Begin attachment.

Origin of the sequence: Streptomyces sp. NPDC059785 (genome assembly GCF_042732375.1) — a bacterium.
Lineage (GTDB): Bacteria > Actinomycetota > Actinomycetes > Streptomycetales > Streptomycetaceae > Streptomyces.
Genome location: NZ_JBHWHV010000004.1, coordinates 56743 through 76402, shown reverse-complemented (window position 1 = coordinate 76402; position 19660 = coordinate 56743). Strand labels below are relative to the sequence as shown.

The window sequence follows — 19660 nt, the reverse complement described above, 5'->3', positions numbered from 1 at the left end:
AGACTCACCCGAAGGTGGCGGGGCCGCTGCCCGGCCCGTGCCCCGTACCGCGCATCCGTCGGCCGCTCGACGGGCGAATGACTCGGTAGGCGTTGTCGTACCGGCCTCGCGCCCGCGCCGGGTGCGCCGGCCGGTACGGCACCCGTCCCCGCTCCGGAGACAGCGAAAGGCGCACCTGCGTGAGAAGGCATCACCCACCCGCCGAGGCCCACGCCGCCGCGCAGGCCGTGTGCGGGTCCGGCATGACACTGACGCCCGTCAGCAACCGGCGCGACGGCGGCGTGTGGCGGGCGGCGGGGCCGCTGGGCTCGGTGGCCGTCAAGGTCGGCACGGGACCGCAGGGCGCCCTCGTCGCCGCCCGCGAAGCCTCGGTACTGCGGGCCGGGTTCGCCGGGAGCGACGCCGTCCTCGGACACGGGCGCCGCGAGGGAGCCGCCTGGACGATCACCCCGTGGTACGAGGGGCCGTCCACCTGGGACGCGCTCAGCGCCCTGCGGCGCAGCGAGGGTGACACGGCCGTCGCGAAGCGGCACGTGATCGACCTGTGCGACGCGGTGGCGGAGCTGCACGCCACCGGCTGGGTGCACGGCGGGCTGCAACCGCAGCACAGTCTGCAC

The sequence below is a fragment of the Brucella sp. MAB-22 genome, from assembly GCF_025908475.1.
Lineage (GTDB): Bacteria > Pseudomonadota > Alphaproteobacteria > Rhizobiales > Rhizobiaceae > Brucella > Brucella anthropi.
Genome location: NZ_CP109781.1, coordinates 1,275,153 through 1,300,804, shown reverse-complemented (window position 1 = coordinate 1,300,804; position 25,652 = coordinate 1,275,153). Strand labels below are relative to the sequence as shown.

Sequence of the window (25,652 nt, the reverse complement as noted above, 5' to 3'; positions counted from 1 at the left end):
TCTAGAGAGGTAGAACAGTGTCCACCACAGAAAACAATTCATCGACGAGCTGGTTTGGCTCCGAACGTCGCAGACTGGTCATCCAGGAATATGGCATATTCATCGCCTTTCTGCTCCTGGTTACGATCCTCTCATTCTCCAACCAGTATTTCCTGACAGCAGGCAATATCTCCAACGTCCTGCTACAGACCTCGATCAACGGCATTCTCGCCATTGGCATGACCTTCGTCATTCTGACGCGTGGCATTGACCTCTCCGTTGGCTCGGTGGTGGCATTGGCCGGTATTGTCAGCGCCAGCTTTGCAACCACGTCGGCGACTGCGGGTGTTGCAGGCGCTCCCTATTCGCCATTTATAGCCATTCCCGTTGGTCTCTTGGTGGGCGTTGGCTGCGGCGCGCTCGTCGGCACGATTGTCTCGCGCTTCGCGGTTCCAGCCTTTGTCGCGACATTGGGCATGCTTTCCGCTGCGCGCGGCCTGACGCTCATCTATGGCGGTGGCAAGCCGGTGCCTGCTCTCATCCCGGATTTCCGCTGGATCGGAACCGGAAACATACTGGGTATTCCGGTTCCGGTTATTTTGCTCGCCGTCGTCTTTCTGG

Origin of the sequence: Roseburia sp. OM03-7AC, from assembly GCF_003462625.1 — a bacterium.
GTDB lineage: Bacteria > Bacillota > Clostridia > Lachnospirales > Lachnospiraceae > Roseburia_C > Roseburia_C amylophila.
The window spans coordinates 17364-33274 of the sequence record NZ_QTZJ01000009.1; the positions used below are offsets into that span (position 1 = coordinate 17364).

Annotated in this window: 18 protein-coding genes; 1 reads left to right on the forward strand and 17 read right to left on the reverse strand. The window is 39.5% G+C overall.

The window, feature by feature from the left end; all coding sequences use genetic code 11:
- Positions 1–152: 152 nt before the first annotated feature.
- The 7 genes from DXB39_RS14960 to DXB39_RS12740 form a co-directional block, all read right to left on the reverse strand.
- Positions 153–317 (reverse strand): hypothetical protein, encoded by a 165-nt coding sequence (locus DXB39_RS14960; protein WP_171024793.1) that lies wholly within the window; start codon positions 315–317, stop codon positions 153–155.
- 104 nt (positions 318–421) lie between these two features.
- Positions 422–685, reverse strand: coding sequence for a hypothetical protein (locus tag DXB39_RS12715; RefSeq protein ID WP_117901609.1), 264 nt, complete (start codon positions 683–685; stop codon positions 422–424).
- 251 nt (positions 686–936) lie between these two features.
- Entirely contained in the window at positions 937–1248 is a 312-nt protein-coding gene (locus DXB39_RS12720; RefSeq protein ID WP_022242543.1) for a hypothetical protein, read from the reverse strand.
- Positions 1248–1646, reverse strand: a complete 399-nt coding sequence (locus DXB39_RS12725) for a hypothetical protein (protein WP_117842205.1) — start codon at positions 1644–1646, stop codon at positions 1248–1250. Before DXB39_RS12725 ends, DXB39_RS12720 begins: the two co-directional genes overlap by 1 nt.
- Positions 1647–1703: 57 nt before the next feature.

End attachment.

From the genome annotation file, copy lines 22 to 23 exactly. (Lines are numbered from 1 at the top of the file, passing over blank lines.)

- Entirely contained in the window at positions 937–1248 is a 312-nt protein-coding gene (locus DXB39_RS12720; RefSeq protein ID WP_022242543.1) for a hypothetical protein, read from the reverse strand.
- Positions 1248–1646, reverse strand: a complete 399-nt coding sequence (locus DXB39_RS12725) for a hypothetical protein (protein WP_117842205.1) — start codon at positions 1644–1646, stop codon at positions 1248–1250. Before DXB39_RS12725 ends, DXB39_RS12720 begins: the two co-directional genes overlap by 1 nt.